IRS releases new Section 127 Educational Assistance FAQs Factsheet

The IRS recently released a new Frequently Asked Questions factsheet for educational assistance benefits, possibly reflecting an increase in the benefit’s popularity.
The Highway Team
The Highway Team
Updated
July 1, 2024
Published
June 25, 2024

Post Summary

Earlier this month, the IRS released an official FAQ page for educational assistance benefits to help provide general guidance to companies and their tax professionals around educational assistance benefits. 

What do the IRS FAQs for educational assistance benefits cover? 

The IRS FAQs include general background information on educational assistance programs and some high-level questions and answers around what an educational assistance benefit is, what’s covered under the benefit, and what some of the specific terms under IRC section 127 mean. 

The FAQs cover some specific definitions and questions related to employer student loan repayment benefits. The FAQs also include a sample 127 plan provided by the IRS.

What are the key takeaways from the IRS FAQs for educational assistance benefits? 

For those familiar with education assistance benefits, most of the content covered in the IRS’ FAQs on educational assistance benefits may not come as a surprise. 

For those who are not familiar with this benefit, the FAQs provide a good starting point for learning about educational assistance benefits. 

A few of the biggest takeaways from the FAQs are:

  • Employers can offer up to $5,250 in tax-free educational assistance benefits to their employees, per calendar year. This limit applies to tuition assistance and payments on qualified education loans.
  • A qualified education loan is any loan, federal or private, that is taken out for education at an eligible education institution (as determined by the Dept of Education). 
  • Employers can make payments on qualified loans directly to an educational provider or lender or as a reimbursement to employees. 
  • Employers must follow the rules outlined in IRC section 127 in order to offer this benefit in a tax-compliant way 
  • Spouses and dependents are not eligible to receive this benefit 
  • Tax-free education expenses cannot be used as the basis for any other deduction or credit, including the lifetime learning credit.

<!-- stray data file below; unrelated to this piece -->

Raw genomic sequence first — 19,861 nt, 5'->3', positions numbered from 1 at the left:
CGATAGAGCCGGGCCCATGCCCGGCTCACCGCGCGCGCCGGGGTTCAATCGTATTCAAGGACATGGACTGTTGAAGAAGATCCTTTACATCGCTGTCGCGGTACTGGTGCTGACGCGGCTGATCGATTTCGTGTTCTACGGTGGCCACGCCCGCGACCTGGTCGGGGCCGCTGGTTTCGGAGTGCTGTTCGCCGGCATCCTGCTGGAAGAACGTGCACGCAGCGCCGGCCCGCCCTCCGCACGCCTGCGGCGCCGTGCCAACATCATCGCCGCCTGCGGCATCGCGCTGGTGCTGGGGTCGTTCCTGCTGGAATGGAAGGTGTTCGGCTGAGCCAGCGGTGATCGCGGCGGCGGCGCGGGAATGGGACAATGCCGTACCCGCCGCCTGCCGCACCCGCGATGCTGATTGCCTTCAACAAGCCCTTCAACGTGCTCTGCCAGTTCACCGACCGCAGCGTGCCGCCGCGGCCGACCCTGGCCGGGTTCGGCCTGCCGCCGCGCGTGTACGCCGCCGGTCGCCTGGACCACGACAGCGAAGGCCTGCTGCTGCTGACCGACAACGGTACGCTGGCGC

Why is the IRS releasing FAQs around educational assistance benefits now? 

This latest publication from the IRS could reflect the recent growing popularity of tax-free employer student loan repayments as a benefit. 

While educational assistance benefits that cover tuition assistance and reimbursement programs have been around since 1978, the benefit program only expanded to include student loan repayments a few years ago (in 2020).

As federal student loan payments recently resumed in 2023 and many employees with student loans are now feeling the stress of having to make payments again, it may not be surprising that this benefit is now starting to be more widely adopted. 

Where can companies find more information on educational assistance benefits?

If you have specific questions around how to create and run an educational assistance benefit, including an employer student loan repayment benefit or tuition reimbursement program, check out Highway’s library of resources or our own FAQ page, or download Highway’s free toolkit for companies today.    

You can also schedule a call with our team of experts anytime to walk through your company’s specific situation.

The Highway Team

The Highway Team is on a mission to spread knowledge about student loans, the state of the student debt crisis, and impactful benefits like employer student loan repayments. We're here as a helpful resources so drop us a line anytime. Find us on all the major channels as @highwaybenefits

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